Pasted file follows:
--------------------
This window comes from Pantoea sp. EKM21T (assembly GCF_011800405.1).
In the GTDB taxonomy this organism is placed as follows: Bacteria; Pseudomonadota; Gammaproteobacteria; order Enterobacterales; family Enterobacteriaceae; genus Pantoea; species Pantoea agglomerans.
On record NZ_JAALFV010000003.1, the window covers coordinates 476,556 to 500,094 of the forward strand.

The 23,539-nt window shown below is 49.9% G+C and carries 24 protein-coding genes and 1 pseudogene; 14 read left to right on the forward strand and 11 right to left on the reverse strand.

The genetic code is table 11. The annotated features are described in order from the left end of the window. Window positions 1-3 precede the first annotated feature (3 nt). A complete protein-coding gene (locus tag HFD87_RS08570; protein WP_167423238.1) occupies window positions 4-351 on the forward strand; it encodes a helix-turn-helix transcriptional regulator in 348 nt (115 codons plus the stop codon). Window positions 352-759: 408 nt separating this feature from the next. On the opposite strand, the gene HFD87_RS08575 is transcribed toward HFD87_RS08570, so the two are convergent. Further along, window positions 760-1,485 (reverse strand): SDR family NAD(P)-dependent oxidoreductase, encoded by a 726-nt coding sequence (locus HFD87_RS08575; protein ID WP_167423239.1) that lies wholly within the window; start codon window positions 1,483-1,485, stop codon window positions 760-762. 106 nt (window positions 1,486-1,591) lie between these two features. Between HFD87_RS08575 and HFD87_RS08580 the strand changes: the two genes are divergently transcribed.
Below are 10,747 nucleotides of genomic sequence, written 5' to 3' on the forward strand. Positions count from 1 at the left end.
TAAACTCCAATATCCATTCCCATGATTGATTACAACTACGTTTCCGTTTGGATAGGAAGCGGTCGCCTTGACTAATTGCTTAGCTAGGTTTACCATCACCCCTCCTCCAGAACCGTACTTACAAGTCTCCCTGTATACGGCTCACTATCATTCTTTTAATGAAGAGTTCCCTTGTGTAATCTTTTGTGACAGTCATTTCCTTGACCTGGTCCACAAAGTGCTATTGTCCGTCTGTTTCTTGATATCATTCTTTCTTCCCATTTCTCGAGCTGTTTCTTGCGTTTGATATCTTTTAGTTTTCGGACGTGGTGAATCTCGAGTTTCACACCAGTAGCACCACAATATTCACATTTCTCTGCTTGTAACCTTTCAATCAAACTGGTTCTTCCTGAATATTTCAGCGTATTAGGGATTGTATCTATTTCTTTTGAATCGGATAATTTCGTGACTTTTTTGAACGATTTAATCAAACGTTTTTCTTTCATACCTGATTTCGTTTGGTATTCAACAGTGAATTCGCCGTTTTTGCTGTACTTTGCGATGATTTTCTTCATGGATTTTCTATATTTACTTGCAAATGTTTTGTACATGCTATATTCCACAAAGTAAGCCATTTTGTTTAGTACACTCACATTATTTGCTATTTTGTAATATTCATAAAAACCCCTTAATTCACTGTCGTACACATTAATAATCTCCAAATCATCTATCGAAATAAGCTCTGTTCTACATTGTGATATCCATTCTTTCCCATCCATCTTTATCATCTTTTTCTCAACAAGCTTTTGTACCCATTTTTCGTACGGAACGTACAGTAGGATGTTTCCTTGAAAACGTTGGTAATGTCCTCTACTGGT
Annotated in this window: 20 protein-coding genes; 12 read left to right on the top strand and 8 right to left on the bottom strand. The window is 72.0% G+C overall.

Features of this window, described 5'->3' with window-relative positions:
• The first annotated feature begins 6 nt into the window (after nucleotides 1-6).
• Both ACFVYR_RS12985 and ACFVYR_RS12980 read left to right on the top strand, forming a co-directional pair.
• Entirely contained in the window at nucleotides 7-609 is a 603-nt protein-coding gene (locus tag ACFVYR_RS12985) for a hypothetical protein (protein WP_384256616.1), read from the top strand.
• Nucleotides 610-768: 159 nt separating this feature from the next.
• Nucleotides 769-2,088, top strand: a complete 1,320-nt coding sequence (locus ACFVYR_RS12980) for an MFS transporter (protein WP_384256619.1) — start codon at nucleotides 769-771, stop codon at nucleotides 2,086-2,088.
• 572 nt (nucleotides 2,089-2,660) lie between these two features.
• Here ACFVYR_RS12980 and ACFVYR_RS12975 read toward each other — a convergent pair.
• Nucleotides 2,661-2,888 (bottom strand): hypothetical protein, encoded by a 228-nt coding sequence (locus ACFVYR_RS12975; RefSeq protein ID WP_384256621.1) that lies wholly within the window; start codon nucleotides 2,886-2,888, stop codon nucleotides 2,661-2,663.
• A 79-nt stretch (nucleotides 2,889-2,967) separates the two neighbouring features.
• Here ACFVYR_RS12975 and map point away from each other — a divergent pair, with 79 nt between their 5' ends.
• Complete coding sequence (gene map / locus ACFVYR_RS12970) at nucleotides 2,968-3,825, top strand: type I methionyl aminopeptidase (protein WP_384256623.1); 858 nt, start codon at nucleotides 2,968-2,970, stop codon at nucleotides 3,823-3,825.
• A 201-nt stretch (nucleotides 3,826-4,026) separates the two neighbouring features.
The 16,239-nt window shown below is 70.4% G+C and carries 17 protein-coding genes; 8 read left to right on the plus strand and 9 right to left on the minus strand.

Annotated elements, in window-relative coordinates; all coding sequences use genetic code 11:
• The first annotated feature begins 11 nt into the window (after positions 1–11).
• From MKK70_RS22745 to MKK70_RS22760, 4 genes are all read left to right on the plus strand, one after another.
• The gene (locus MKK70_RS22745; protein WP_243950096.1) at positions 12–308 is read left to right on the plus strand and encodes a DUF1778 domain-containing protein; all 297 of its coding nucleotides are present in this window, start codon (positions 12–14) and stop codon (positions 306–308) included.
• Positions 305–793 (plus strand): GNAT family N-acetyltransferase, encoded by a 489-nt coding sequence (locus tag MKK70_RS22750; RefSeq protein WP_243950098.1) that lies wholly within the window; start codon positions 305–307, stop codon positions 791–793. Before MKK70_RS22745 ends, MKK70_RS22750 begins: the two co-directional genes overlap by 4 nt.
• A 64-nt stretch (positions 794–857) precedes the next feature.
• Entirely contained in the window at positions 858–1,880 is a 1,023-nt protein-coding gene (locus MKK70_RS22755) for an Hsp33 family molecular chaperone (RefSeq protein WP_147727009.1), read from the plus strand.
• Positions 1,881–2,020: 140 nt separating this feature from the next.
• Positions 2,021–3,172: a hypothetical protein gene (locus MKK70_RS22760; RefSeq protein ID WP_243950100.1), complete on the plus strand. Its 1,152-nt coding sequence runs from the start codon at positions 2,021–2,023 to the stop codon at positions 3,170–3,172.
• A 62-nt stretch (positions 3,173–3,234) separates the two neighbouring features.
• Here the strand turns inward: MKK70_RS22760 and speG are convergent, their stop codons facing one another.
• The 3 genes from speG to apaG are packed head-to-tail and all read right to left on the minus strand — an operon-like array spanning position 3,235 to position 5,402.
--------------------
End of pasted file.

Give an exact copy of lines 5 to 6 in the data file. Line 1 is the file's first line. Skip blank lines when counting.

The genetic code is table 11. The annotated features are described in order from the left end of the window. Window positions 1-3 precede the first annotated feature (3 nt). A complete protein-coding gene (locus tag HFD87_RS08570; protein WP_167423238.1) occupies window positions 4-351 on the forward strand; it encodes a helix-turn-helix transcriptional regulator in 348 nt (115 codons plus the stop codon). Window positions 352-759: 408 nt separating this feature from the next. On the opposite strand, the gene HFD87_RS08575 is transcribed toward HFD87_RS08570, so the two are convergent. Further along, window positions 760-1,485 (reverse strand): SDR family NAD(P)-dependent oxidoreductase, encoded by a 726-nt coding sequence (locus HFD87_RS08575; protein ID WP_167423239.1) that lies wholly within the window; start codon window positions 1,483-1,485, stop codon window positions 760-762. 106 nt (window positions 1,486-1,591) lie between these two features. Between HFD87_RS08575 and HFD87_RS08580 the strand changes: the two genes are divergently transcribed.
Below are 10,747 nucleotides of genomic sequence, written 5' to 3' on the forward strand. Positions count from 1 at the left end.